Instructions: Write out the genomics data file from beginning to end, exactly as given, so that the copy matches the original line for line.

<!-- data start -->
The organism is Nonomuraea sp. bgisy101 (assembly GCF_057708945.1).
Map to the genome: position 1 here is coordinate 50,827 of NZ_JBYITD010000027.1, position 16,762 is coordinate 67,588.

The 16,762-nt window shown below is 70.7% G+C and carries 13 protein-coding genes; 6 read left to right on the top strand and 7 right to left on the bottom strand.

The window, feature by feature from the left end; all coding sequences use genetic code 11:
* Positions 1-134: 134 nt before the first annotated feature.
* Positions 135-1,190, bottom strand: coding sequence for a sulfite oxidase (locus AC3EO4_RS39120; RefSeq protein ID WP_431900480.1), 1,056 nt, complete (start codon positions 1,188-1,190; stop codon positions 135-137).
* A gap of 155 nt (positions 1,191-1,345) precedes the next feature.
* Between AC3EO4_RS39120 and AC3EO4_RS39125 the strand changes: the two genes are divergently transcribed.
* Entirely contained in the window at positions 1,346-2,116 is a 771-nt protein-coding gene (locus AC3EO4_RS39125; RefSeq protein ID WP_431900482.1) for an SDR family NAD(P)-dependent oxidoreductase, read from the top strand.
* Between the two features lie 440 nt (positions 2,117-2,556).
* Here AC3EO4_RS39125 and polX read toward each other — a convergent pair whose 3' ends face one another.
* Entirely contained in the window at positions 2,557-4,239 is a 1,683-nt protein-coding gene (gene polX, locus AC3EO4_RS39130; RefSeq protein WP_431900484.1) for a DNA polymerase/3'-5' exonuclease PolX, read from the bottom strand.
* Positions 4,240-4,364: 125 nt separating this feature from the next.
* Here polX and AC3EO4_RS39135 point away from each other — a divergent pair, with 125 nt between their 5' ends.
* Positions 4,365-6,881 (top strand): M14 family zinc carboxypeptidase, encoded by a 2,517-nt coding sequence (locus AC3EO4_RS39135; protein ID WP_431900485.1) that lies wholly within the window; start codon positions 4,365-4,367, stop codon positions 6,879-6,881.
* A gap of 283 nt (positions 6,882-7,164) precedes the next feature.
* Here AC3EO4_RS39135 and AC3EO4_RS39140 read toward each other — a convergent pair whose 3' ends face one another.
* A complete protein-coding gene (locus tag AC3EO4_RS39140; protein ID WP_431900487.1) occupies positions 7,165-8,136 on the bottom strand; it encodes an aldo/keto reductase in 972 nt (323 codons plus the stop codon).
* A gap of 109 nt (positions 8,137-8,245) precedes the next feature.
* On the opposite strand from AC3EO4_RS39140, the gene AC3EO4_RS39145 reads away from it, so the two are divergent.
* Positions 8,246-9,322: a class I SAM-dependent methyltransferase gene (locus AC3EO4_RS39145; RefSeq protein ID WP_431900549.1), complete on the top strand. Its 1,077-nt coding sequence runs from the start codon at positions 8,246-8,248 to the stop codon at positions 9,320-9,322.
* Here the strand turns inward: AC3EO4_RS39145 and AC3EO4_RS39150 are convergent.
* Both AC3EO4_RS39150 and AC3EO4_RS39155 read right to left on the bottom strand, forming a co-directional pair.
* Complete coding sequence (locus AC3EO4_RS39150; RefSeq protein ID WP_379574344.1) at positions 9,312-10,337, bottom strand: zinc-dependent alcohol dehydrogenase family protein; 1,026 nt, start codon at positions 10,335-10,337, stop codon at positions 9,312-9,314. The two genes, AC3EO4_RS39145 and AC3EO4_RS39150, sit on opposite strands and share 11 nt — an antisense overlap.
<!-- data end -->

The organism is Nonomuraea sp. bgisy101 (assembly GCF_057708945.1).
Map to the genome: position 1 here is coordinate 50,827 of NZ_JBYITD010000027.1, position 16,762 is coordinate 67,588.

The 16,762-nt window shown below is 70.7% G+C and carries 13 protein-coding genes; 6 read left to right on the top strand and 7 right to left on the bottom strand.

The window, feature by feature from the left end; all coding sequences use genetic code 11:
* Positions 1-134: 134 nt before the first annotated feature.
* Positions 135-1,190, bottom strand: coding sequence for a sulfite oxidase (locus AC3EO4_RS39120; RefSeq protein ID WP_431900480.1), 1,056 nt, complete (start codon positions 1,188-1,190; stop codon positions 135-137).
* A gap of 155 nt (positions 1,191-1,345) precedes the next feature.
* Between AC3EO4_RS39120 and AC3EO4_RS39125 the strand changes: the two genes are divergently transcribed.
* Entirely contained in the window at positions 1,346-2,116 is a 771-nt protein-coding gene (locus AC3EO4_RS39125; RefSeq protein ID WP_431900482.1) for an SDR family NAD(P)-dependent oxidoreductase, read from the top strand.
* Between the two features lie 440 nt (positions 2,117-2,556).
* Here AC3EO4_RS39125 and polX read toward each other — a convergent pair whose 3' ends face one another.
* Entirely contained in the window at positions 2,557-4,239 is a 1,683-nt protein-coding gene (gene polX, locus AC3EO4_RS39130; RefSeq protein WP_431900484.1) for a DNA polymerase/3'-5' exonuclease PolX, read from the bottom strand.
* Positions 4,240-4,364: 125 nt separating this feature from the next.
* Here polX and AC3EO4_RS39135 point away from each other — a divergent pair, with 125 nt between their 5' ends.
* Positions 4,365-6,881 (top strand): M14 family zinc carboxypeptidase, encoded by a 2,517-nt coding sequence (locus AC3EO4_RS39135; protein ID WP_431900485.1) that lies wholly within the window; start codon positions 4,365-4,367, stop codon positions 6,879-6,881.
* A gap of 283 nt (positions 6,882-7,164) precedes the next feature.
* Here AC3EO4_RS39135 and AC3EO4_RS39140 read toward each other — a convergent pair whose 3' ends face one another.
* A complete protein-coding gene (locus tag AC3EO4_RS39140; protein ID WP_431900487.1) occupies positions 7,165-8,136 on the bottom strand; it encodes an aldo/keto reductase in 972 nt (323 codons plus the stop codon).
* A gap of 109 nt (positions 8,137-8,245) precedes the next feature.
* On the opposite strand from AC3EO4_RS39140, the gene AC3EO4_RS39145 reads away from it, so the two are divergent.
* Positions 8,246-9,322: a class I SAM-dependent methyltransferase gene (locus AC3EO4_RS39145; RefSeq protein ID WP_431900549.1), complete on the top strand. Its 1,077-nt coding sequence runs from the start codon at positions 8,246-8,248 to the stop codon at positions 9,320-9,322.
* Here the strand turns inward: AC3EO4_RS39145 and AC3EO4_RS39150 are convergent.
* Both AC3EO4_RS39150 and AC3EO4_RS39155 read right to left on the bottom strand, forming a co-directional pair.
* Complete coding sequence (locus AC3EO4_RS39150; RefSeq protein ID WP_379574344.1) at positions 9,312-10,337, bottom strand: zinc-dependent alcohol dehydrogenase family protein; 1,026 nt, start codon at positions 10,335-10,337, stop codon at positions 9,312-9,314. The two genes, AC3EO4_RS39145 and AC3EO4_RS39150, sit on opposite strands and share 11 nt — an antisense overlap.